Nicole was clueless about the scope of the Buffett fortune until she was 17, when her grandfather appeared on the cover of Forbes for having topped the magazine's annual list of the richest Americans. Her classmates nearly stampeded her at school with the news. "I called my dad, and he said, 'Yeah, Grandpa is going to be getting a lot more press, and we're going to have to get used to that. But we'll be living our lives the same way and doing what we always do,'" Nicole says.
In fact, the national media debut only intensified Buffett's efforts to preserve his unaffected lifestyle. Aware of the unfairness of what he calls "the ovarian lottery," Buffett made clear to the family that there'd be no handouts. "For most people, your life is largely determined by the wealth you were — or weren't — born into," Nicole explains. "But our family was supposed to be a meritocracy." That philosophy translated into a near-fanatical devotion to living like regular Joes. Buffett's kids went to public schools and, when they were old enough to drive, shared the family car. "You wouldn't guess it, but I grew up in a household with my parents saying, 'If you're fortunate enough to find something you love, then do it,'" says Peter Buffett.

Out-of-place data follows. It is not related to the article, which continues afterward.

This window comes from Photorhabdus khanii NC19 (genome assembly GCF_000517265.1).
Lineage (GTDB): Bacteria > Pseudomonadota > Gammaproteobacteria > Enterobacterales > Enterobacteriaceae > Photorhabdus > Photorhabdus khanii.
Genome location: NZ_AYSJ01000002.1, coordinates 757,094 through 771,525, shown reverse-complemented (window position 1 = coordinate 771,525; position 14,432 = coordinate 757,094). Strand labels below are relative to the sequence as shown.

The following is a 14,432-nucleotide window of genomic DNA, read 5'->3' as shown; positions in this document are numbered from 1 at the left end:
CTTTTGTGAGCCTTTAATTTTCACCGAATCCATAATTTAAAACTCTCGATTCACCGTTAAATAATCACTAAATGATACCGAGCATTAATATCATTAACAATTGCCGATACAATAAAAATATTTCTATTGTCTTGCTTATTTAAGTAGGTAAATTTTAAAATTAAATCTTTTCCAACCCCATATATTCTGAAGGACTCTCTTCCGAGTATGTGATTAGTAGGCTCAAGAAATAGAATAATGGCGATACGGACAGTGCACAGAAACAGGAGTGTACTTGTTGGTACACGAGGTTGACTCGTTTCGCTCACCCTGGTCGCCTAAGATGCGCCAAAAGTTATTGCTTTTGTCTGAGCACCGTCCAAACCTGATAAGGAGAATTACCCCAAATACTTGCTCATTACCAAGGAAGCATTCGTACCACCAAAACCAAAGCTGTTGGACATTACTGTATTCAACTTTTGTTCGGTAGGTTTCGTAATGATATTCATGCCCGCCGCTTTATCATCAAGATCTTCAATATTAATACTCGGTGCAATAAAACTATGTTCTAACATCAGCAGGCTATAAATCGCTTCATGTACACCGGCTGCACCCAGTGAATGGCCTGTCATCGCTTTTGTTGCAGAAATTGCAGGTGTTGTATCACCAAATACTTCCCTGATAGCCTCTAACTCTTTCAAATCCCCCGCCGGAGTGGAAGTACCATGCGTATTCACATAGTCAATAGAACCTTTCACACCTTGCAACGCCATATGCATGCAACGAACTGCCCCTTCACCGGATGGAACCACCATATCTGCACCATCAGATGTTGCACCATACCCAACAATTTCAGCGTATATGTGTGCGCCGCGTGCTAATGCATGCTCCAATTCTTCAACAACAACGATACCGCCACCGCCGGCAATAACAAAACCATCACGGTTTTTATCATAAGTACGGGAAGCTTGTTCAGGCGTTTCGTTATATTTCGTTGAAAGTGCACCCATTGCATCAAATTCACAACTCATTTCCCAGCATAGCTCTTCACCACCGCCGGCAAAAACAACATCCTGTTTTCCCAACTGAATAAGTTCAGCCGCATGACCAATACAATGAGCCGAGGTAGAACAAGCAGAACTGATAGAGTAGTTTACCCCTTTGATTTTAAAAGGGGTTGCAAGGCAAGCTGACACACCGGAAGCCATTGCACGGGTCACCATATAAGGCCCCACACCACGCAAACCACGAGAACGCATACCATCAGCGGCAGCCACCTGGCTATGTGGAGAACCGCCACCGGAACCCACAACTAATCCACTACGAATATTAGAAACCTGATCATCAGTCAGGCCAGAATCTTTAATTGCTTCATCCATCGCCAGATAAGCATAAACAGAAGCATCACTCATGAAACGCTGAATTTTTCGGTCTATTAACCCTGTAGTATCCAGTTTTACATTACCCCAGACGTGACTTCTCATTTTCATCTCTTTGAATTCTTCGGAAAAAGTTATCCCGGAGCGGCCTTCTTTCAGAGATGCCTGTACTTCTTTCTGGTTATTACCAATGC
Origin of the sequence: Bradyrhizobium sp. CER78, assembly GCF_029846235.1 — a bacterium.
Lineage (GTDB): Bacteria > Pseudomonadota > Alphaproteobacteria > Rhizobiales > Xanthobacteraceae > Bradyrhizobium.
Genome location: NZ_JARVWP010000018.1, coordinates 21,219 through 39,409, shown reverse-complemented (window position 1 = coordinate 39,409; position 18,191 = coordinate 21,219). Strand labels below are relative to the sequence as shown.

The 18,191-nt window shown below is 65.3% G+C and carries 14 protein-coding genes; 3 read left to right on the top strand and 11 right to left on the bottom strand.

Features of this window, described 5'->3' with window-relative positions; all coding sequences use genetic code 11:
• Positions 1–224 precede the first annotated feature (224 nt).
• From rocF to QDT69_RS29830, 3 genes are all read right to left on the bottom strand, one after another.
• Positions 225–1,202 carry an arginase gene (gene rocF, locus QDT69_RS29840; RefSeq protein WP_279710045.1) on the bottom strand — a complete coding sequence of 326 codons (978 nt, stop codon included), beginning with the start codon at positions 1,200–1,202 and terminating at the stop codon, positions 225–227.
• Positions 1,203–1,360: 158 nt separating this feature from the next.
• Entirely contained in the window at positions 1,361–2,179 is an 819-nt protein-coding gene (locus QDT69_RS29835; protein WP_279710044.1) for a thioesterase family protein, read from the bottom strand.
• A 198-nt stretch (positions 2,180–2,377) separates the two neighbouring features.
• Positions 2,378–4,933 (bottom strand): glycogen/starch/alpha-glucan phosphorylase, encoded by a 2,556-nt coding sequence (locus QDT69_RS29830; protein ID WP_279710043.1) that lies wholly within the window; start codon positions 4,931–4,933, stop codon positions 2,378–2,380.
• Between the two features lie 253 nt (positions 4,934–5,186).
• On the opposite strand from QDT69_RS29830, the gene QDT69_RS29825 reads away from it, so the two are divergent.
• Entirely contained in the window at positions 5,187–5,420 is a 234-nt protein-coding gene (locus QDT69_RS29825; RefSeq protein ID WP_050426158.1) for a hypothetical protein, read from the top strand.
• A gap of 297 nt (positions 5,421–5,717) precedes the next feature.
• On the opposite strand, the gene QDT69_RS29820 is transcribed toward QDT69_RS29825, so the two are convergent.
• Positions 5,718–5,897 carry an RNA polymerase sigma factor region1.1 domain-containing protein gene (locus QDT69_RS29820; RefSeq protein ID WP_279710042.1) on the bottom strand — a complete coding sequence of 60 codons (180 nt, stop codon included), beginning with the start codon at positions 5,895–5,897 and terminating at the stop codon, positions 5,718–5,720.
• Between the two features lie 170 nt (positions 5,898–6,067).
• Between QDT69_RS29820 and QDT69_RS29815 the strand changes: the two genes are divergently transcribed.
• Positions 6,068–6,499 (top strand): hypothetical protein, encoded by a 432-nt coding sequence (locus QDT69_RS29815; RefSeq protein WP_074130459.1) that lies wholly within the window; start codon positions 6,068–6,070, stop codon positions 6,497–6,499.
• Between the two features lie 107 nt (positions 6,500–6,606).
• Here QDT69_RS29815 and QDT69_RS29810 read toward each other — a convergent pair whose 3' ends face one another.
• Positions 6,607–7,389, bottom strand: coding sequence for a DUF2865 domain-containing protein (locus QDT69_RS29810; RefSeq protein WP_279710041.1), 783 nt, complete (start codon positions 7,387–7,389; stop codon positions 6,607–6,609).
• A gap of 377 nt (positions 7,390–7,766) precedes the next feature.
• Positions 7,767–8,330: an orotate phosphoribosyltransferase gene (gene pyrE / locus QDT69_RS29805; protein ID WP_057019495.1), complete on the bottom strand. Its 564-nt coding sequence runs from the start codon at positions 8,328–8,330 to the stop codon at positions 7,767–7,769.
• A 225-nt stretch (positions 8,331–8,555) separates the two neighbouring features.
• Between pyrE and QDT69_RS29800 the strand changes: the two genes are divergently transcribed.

Committed to instilling those homespun values in his grandkids, Buffett agreed to pay for their college educations — and nothing more. He picked up the six-figure tab for Nicole's art school tuition. Once, Nicole called her grandfather's office to ask if he'd help her buy a futon when she moved to an off-campus apartment. "You know what the rules are: school expenses only," his secretary told her.